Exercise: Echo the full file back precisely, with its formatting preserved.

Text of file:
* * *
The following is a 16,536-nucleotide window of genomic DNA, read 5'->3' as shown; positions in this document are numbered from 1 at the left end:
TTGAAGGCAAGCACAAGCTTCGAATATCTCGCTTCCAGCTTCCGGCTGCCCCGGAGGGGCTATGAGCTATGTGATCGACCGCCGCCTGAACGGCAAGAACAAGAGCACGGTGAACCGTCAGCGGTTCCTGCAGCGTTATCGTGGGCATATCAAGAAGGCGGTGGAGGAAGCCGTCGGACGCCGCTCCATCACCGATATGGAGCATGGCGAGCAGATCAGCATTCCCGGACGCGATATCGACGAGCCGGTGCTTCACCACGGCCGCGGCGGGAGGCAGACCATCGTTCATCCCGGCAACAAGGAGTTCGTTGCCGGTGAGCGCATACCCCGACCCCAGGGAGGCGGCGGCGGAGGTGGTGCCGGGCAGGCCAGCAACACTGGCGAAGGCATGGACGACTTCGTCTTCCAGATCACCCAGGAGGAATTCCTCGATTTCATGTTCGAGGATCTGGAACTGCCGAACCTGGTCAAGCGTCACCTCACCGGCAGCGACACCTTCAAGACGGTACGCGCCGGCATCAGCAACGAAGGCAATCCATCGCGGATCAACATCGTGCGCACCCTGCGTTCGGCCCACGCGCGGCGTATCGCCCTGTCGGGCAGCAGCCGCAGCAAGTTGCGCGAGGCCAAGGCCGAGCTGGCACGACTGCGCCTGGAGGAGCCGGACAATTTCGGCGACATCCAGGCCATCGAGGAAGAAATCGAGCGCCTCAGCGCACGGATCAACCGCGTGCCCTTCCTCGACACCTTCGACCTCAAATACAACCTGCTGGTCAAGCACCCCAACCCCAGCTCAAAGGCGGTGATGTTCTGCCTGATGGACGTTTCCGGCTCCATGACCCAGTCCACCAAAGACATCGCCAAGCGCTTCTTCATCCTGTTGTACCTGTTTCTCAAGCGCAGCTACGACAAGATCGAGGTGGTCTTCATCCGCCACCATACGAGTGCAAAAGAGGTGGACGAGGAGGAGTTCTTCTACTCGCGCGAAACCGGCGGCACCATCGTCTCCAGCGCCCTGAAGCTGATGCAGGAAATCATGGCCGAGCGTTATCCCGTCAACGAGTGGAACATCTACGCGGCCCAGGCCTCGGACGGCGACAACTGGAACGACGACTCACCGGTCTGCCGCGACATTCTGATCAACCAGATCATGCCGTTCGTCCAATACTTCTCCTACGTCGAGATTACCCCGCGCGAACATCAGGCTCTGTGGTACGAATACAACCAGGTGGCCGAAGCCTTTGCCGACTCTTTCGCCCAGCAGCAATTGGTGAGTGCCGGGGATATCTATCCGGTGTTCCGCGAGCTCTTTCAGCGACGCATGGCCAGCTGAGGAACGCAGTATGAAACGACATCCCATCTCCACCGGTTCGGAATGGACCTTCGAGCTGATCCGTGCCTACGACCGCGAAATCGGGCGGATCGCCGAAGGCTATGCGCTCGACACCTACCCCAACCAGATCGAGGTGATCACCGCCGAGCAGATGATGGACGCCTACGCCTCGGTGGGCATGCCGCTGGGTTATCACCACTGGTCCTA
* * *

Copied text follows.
The following is a 16,536-nucleotide window of genomic DNA, read 5'->3' as shown; positions in this document are numbered from 1 at the left end:
TTGAAGGCAAGCACAAGCTTCGAATATCTCGCTTCCAGCTTCCGGCTGCCCCGGAGGGGCTATGAGCTATGTGATCGACCGCCGCCTGAACGGCAAGAACAAGAGCACGGTGAACCGTCAGCGGTTCCTGCAGCGTTATCGTGGGCATATCAAGAAGGCGGTGGAGGAAGCCGTCGGACGCCGCTCCATCACCGATATGGAGCATGGCGAGCAGATCAGCATTCCCGGACGCGATATCGACGAGCCGGTGCTTCACCACGGCCGCGGCGGGAGGCAGACCATCGTTCATCCCGGCAACAAGGAGTTCGTTGCCGGTGAGCGCATACCCCGACCCCAGGGAGGCGGCGGCGGAGGTGGTGCCGGGCAGGCCAGCAACACTGGCGAAGGCATGGACGACTTCGTCTTCCAGATCACCCAGGAGGAATTCCTCGATTTCATGTTCGAGGATCTGGAACTGCCGAACCTGGTCAAGCGTCACCTCACCGGCAGCGACACCTTCAAGACGGTACGCGCCGGCATCAGCAACGAAGGCAATCCATCGCGGATCAACATCGTGCGCACCCTGCGTTCGGCCCACGCGCGGCGTATCGCCCTGTCGGGCAGCAGCCGCAGCAAGTTGCGCGAGGCCAAGGCCGAGCTGGCACGACTGCGCCTGGAGGAGCCGGACAATTTCGGCGACATCCAGGCCATCGAGGAAGAAATCGAGCGCCTCAGCGCACGGATCAACCGCGTGCCCTTCCTCGACACCTTCGACCTCAAATACAACCTGCTGGTCAAGCACCCCAACCCCAGCTCAAAGGCGGTGATGTTCTGCCTGATGGACGTTTCCGGCTCCATGACCCAGTCCACCAAAGACATCGCCAAGCGCTTCTTCATCCTGTTGTACCTGTTTCTCAAGCGCAGCTACGACAAGATCGAGGTGGTCTTCATCCGCCACCATACGAGTGCAAAAGAGGTGGACGAGGAGGAGTTCTTCTACTCGCGCGAAACCGGCGGCACCATCGTCTCCAGCGCCCTGAAGCTGATGCAGGAAATCATGGCCGAGCGTTATCCCGTCAACGAGTGGAACATCTACGCGGCCCAGGCCTCGGACGGCGACAACTGGAACGACGACTCACCGGTCTGCCGCGACATTCTGATCAACCAGATCATGCCGTTCGTCCAATACTTCTCCTACGTCGAGATTACCCCGCGCGAACATCAGGCTCTGTGGTACGAATACAACCAGGTGGCCGAAGCCTTTGCCGACTCTTTCGCCCAGCAGCAATTGGTGAGTGCCGGGGATATCTATCCGGTGTTCCGCGAGCTCTTTCAGCGACGCATGGCCAGCTGAGGAACGCAGTATGAAACGACATCCCATCTCCACCGGTTCGGAATGGACCTTCGAGCTGATCCGTGCCTACGACCGCGAAATCGGGCGGATCGCCGAAGGCTATGCGCTCGACACCTACCCCAACCAGATCGAGGTGATCACCGCCGAGCAGATGATGGACGCCTACGCCTCGGTGGGCATGCCGCTGGGTTATCACCACTGGTCCTA